5. Convert the sum of the difference into a percentage variance (e.g $10 over a $100 plan costs is 10% variance).

Red flags to act on:

Managers should not be expected to constantly hit their plan targets precisely. This level of accuracy suggests too high a focus on costs. If you find a variance above plan for several months, or if the variance is higher than 2-3%, it’s time to do a more detailed analysis into the cause. For example, is the variance due to big increases in base pay for new hires, or is it due to high supplemental pay payouts for increased work volumes? A variance doesn’t always indicate a negative situation, but it does signal cause for a deep dive.

6. On-target delivery

Why you need to track it:

Rather than establishing structures outside the flow of work, great managers evolve the practice as they go. This can create new challenges, however, particularly when projects have an undefined scope. The on-target delivery metric helps you evaluate how the manager is structuring work at the moment.

How to get it:

  1. Identify the scope and deadline for the current mission.

  2. Identify the volume of work completed and amount of time that has passed.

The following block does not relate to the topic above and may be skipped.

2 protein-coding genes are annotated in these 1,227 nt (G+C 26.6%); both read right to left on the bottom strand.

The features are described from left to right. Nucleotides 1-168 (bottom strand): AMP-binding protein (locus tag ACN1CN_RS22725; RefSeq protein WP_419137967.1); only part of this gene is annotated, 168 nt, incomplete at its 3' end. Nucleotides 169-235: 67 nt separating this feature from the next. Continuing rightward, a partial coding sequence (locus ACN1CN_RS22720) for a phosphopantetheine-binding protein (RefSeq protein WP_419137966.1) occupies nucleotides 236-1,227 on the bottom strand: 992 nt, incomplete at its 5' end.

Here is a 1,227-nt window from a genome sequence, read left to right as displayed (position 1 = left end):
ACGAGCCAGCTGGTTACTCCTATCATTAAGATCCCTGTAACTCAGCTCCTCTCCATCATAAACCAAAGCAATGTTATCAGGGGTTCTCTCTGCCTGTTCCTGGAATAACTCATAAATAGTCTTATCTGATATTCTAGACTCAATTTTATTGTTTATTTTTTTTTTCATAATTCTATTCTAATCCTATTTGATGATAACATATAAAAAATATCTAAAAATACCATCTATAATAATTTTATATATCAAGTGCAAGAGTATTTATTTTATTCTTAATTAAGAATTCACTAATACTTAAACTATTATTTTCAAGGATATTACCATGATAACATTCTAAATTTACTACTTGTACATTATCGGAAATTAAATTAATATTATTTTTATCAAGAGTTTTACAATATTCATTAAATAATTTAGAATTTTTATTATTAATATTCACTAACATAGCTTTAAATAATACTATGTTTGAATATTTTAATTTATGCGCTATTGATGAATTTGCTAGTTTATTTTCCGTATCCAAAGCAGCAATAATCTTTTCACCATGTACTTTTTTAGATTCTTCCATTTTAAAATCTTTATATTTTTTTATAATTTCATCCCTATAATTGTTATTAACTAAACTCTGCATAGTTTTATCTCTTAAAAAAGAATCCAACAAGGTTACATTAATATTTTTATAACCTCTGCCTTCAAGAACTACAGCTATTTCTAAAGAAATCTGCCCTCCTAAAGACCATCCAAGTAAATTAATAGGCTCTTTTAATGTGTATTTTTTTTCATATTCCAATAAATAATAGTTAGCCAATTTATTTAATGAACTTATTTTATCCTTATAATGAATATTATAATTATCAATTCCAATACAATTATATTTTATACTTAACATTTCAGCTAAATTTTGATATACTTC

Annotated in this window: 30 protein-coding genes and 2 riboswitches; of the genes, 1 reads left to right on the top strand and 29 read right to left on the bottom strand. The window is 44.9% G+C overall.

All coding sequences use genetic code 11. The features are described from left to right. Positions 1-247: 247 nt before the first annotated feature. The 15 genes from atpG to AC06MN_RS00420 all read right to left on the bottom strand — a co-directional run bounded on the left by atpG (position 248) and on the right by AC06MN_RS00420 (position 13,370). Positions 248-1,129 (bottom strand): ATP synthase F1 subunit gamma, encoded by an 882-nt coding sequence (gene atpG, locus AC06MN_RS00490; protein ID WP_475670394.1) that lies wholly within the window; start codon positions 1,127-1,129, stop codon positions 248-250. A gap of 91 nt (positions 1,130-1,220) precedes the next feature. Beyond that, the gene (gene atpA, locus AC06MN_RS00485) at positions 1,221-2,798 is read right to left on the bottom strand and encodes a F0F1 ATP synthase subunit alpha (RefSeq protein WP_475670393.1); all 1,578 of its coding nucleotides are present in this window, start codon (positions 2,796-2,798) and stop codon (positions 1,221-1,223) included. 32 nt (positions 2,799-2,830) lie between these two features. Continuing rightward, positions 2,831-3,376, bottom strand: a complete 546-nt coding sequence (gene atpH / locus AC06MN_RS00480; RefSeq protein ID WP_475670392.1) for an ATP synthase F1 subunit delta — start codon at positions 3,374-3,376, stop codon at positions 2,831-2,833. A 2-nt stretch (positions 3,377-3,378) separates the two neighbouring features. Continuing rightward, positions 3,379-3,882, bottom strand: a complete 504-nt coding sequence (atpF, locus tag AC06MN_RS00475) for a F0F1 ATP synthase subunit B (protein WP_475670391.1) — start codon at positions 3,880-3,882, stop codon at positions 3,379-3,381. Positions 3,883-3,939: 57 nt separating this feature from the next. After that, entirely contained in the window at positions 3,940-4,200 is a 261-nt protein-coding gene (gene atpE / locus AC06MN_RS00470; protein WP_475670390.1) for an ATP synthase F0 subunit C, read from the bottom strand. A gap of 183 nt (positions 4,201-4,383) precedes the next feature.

3. Calculate percentage completion by due date.

Red flags to act on:

A common theme of project overruns indicates that a manager may be having difficulty getting team members to rally around a delivery date. Also, if you see that the team is not on target but that employees are working overtime, you need to have a conversation with the manager and team members to drill in further, as there are many factors that could contribute to the problem.

You also need to consider the project difficulty level as some are more complex than others. If the different projects are rated by difficulty when the data is inputted into the project management system, your insight will be that much richer.

7. Absence days per full-time equivalent (FTE)

Why you need to track it:

Absenteeism is often a “sleeper” issue that, when monitored, can provide great insight into which managers are demanding too much of their people or have an engagement problem. There is a level of absence which is considered normal. For example, sick days happen. Monitoring this metric allows you to identify patterns that don’t fit with what’s expected and understand what is causing this abnormal behavior.

How to get it:

  1. Choose a time frame.

  2. Count the number of days absent during the time frame.

  3. Calculate the number of Full Time Equivalents working in each work group.

  4. Divide the number of days absent by the number of FTEs. This gives you a “normalized” or common score that can be compared across work groups.